Friday, June 30, 2017

June Reading, Part 1

We have almost reached the end of another month, so I am posting my book list for June, as I have done for April and May. Those posts seemed awfully long, so I've decided to split this one up into three posts, rather than posting all three pages of text all at once. Here's part one:

Timekeepers: How the World Became Obsessed with Time by Simon Garfield
   Garfield organises this book around different aspects of time, how we measure it, and how these measurements impact culture and individual lives. He does this by using different aspects of life in which time plays a part, such as railways, music, film, Roger Banister’s 4-minute mile, timepieces, talking, work, photography, food, and museums. It’s a very readable book and quite thought-provoking. I learned things I did not know and thought about things in ways I hadn’t before. Also, as a result of something discussed in this book, I found myself on the library web page requesting another book by an author he’d mentioned. It’s always a good sign when one book leads to another!

Bloody Murder: From the Detective Story to the Crime Novel by Julian Symons
  As the title suggests, this is an examination of the evolution of what would today be classified as ‘crime and thrillers.’ Symons lays out the differences in the sub-genres and discusses early examples of each in the context of the cultures in which they became popular. The book is dated--the edition I read is from 1984--and his writing style rather dry at times, but I enjoyed it nonetheless for the historical content.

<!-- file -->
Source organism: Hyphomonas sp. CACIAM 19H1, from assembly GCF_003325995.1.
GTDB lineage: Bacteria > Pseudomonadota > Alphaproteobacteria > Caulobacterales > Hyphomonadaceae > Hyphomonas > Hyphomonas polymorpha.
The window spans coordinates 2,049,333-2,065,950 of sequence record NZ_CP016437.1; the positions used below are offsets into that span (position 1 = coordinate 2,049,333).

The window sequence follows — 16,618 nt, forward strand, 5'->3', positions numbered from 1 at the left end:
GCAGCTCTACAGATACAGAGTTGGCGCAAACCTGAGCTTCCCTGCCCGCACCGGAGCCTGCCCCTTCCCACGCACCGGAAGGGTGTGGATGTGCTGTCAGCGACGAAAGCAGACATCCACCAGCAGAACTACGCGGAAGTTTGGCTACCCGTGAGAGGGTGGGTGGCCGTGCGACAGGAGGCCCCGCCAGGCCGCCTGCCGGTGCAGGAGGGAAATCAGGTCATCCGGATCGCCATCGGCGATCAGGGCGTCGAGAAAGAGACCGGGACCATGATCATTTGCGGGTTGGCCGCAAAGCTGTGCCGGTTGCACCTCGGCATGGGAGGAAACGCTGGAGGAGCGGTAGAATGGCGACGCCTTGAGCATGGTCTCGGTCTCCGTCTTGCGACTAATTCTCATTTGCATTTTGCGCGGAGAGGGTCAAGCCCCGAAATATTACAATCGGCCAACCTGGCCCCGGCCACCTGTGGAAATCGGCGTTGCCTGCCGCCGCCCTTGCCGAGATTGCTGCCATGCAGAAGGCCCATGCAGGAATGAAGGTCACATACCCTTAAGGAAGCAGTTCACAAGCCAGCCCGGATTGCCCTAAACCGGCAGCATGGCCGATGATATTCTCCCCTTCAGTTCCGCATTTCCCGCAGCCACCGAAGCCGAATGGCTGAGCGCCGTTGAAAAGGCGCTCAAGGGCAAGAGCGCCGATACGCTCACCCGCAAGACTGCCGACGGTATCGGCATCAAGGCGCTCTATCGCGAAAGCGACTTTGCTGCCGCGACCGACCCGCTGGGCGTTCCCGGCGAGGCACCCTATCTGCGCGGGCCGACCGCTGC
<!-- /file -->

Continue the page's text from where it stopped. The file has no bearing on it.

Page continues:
Selected Poems by Colette Bryce
   I found this book while scrolling through the library e-book collection and downloaded it. The poet is from Northern Ireland and the poems in this collection were about the landscape, the Troubles, her childhood, her parents’ relationship with each other and hers with them, and her adult relationships.

Walking on My Grave by Carolyn Hart
   I came across the e-book of this at the same time I discovered the poetry collection above. It is the latest in the ‘Death on Demand’ cosy mystery series. I quite enjoy cosy mysteries and used to read many of them. There has been such an explosion of these in recent years. I have particularly enjoyed the many knitting/crochet/needlework themed ones. I used to read a series that revolved around a tea shop owner as well. The series I used to read are not readily available in the libraries here, so I have not read one in a few years. There are other cosy mystery series that I am not familiar with, but will have to explore further. I’ve read a few of the Death on Demand books in the past and liked them well enough, so when I saw this one, I downloaded it. Death on Demand is the name of the mystery bookshop owned by the amateur sleuth, Annie Darling, who lives in a small town in the US. She has cats named Agatha and Dorothy L. She is, of course, surrounded by colourful characters. These are fun reads for people who like the genre and each book contains something of a puzzle in the form of a book shop contest.

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